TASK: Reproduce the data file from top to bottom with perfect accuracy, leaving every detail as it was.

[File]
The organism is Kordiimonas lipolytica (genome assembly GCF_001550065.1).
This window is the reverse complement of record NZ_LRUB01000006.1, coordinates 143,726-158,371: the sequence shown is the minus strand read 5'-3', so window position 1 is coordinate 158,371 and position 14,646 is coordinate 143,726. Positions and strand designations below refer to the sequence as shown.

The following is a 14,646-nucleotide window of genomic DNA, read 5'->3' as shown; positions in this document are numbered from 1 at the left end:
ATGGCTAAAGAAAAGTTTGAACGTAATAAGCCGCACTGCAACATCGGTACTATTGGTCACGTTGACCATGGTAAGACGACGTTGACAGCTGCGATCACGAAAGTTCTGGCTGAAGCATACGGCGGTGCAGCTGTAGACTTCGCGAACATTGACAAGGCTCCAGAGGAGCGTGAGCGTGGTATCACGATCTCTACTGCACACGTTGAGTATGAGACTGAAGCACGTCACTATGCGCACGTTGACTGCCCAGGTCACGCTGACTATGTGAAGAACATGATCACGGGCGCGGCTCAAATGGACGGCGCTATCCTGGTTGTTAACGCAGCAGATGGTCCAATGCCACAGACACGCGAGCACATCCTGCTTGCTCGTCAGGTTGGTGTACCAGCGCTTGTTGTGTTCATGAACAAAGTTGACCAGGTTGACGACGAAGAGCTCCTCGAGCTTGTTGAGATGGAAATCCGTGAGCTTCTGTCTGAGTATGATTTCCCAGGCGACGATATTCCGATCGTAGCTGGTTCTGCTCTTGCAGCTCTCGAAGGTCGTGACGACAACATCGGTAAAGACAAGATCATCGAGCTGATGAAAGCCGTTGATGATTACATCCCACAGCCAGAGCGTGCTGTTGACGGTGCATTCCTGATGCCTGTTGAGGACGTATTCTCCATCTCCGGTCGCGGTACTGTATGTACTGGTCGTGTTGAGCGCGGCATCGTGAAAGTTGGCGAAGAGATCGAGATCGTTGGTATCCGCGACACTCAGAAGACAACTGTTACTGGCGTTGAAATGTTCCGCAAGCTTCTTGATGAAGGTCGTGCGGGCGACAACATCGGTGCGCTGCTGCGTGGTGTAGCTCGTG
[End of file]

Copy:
The organism is Kordiimonas lipolytica (genome assembly GCF_001550065.1).
This window is the reverse complement of record NZ_LRUB01000006.1, coordinates 143,726-158,371: the sequence shown is the minus strand read 5'-3', so window position 1 is coordinate 158,371 and position 14,646 is coordinate 143,726. Positions and strand designations below refer to the sequence as shown.

The following is a 14,646-nucleotide window of genomic DNA, read 5'->3' as shown; positions in this document are numbered from 1 at the left end:
ATGGCTAAAGAAAAGTTTGAACGTAATAAGCCGCACTGCAACATCGGTACTATTGGTCACGTTGACCATGGTAAGACGACGTTGACAGCTGCGATCACGAAAGTTCTGGCTGAAGCATACGGCGGTGCAGCTGTAGACTTCGCGAACATTGACAAGGCTCCAGAGGAGCGTGAGCGTGGTATCACGATCTCTACTGCACACGTTGAGTATGAGACTGAAGCACGTCACTATGCGCACGTTGACTGCCCAGGTCACGCTGACTATGTGAAGAACATGATCACGGGCGCGGCTCAAATGGACGGCGCTATCCTGGTTGTTAACGCAGCAGATGGTCCAATGCCACAGACACGCGAGCACATCCTGCTTGCTCGTCAGGTTGGTGTACCAGCGCTTGTTGTGTTCATGAACAAAGTTGACCAGGTTGACGACGAAGAGCTCCTCGAGCTTGTTGAGATGGAAATCCGTGAGCTTCTGTCTGAGTATGATTTCCCAGGCGACGATATTCCGATCGTAGCTGGTTCTGCTCTTGCAGCTCTCGAAGGTCGTGACGACAACATCGGTAAAGACAAGATCATCGAGCTGATGAAAGCCGTTGATGATTACATCCCACAGCCAGAGCGTGCTGTTGACGGTGCATTCCTGATGCCTGTTGAGGACGTATTCTCCATCTCCGGTCGCGGTACTGTATGTACTGGTCGTGTTGAGCGCGGCATCGTGAAAGTTGGCGAAGAGATCGAGATCGTTGGTATCCGCGACACTCAGAAGACAACTGTTACTGGCGTTGAAATGTTCCGCAAGCTTCTTGATGAAGGTCGTGCGGGCGACAACATCGGTGCGCTGCTGCGTGGTGTAGCTCGTG